SELECT
    [ DISTINCT ]
    select_expression [, select_expression ...]
    FROM tablename | join_expression
    [WHERE where_condition]
    [GROUP BY col_name [, col_name ...]]
    -- [HAVING where_condition]
    [ORDER BY col_name [ASC | DESC] [, col_name …] ]
    [LIMIT row_count] 
    [OFFSET offset]
    [INDEX WHERE where_condition]

SELECT expression

May contain the following:

  • List of fields

    select name, lastname from person
    
  • All fields

    select * from person
    select p.*, c.model from person p join car c on p.id = c.owner
    
  • AS

    select count(*) as countofpersons from person
    
  • Simple functions and expressions

    select upper(name) as uname, age*2 as dbl from person
    
  • Aggregate functions

    select count(age), min(age), max(age), avg(age) from person
    
  • DISTINCT

    select distinct name, lastname from person
    
  • nested SELECT:

    select name, (select model from car where p.id = owner) as modelname from person p
    
  • CASE...WHEN:

    select name, case name when 'Lamar' then 'L' when 'Mercedez' then 'M' else 'U' end as N
    from person
    

WHERE clause

  • Comparison and logical operators

    select * from person where age > 20 and name = 'Lamar'
    
  • Simple functions and expressions

    select * from person where age*2 - income/20 > 0 and upper(name) = 'LAMAR'
    
  • IN operator

    select name, age from person 
    where age in (20, 22, 24) and name in ('Lamar', 'Susan')
    
  • NULL check

    select * from person WHERE age IS NULL
    select * from person WHERE age IS NOT NULL
    

For simple comparisons, it is possible to explicitely claim to use indices (otherwise, indices will not be used). In order to use indices, put the INDEX keyword after WHERE:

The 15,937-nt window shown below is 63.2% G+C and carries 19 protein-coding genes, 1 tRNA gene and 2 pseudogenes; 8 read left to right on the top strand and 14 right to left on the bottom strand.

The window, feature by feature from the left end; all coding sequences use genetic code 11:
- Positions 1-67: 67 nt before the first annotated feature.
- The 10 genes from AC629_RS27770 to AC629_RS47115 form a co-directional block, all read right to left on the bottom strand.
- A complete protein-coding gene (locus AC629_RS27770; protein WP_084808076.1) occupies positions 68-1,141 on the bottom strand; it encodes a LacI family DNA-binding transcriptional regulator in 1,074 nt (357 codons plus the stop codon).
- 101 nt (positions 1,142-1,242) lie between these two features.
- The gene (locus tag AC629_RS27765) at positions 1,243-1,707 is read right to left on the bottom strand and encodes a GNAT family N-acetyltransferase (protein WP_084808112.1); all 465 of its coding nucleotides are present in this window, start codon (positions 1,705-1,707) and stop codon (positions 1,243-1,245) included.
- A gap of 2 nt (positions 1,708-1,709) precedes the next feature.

select name, lastname, city, model from person p join car c on c.owner = p.id where index name = 'Lamar'

FROM and JOIN clauses

  • Single table query

    select * from person 
    
  • JOIN between two tables via foreign key

    select name, model from person p join car c on p.id = c.owner
    
  • JOIN between multiple tables

    SELECT p.id, name, lastname, age, c.id, c.model
    FROM person p 
      JOIN owner o ON p.id = o.toid 
      JOIN car c ON c.id = o.fromid
    WHERE age > 20 AND model = 'Toyota'
    
  • JOIN between two tables using intermediate table

    SELECT p.id, name, lastname, age, c.id, c.model
    FROM person p 
      JOIN owner o ON p.id = o.toid 
      JOIN car c ON c.id = o.fromid
    WHERE age > 20 AND model = 'Toyota'
    

    NitrosBase allows you to simplify the above query and consider the intermediate table as a foreign key column with multiple values:

    SELECT p.id, name, lastname, age, c.id, c.model
    FROM person p 
      JOIN car c ON p.id = c.owner
    WHERE age > 20 AND model = 'Toyota'
    

Implementation details

NitrosBase speeds up JOIN operations storing links using graph subsystem capabilities.

In relational view, node links (edges) are represented as foreign keys referencing the id column of the same or another table. JOIN condition may use the = operator only.

GROUP BY clause

  • Grouping by single field

    select count(dbl), avg(dbl), min(dbl), max(dbl) 
    from person 
    group by city
    
  • Grouping by multiple fields

    select count(dbl), avg(dbl), min(dbl), max(dbl) 
    from person 
    group by city, name
    
  • Filtering agregates with HAVING:

    select city, avg(dbl) as avg_dbl
    from person
    group by city
    having (avg_dbl <= 0.6)
    

It is possible to use aggregate functions and DISTINCT in aggregate functions:

select avg(income*dbl) as avg_expr from person
select avg( case when name = 'Lamar' then 1 when name = 'Mercedez' then 2 else 0 end) as avg_name  
from person
select city, count(distinct id) from person group by city

If GROUP BY is omitted, but aggregate functions are present, then the whole result is considered as a single group.

ORDER BY clause

  • Simple sorting by single field

    select name, lastname, age
    from person 
    order by name
    
  • Sorting by multiple fields with order specified

    select name, lastname, age
    from person
    order by name, lastname asc, age desc
    

LIMIT and OFFSET clauses

LIMIT and OFFSET are used to specify the number of results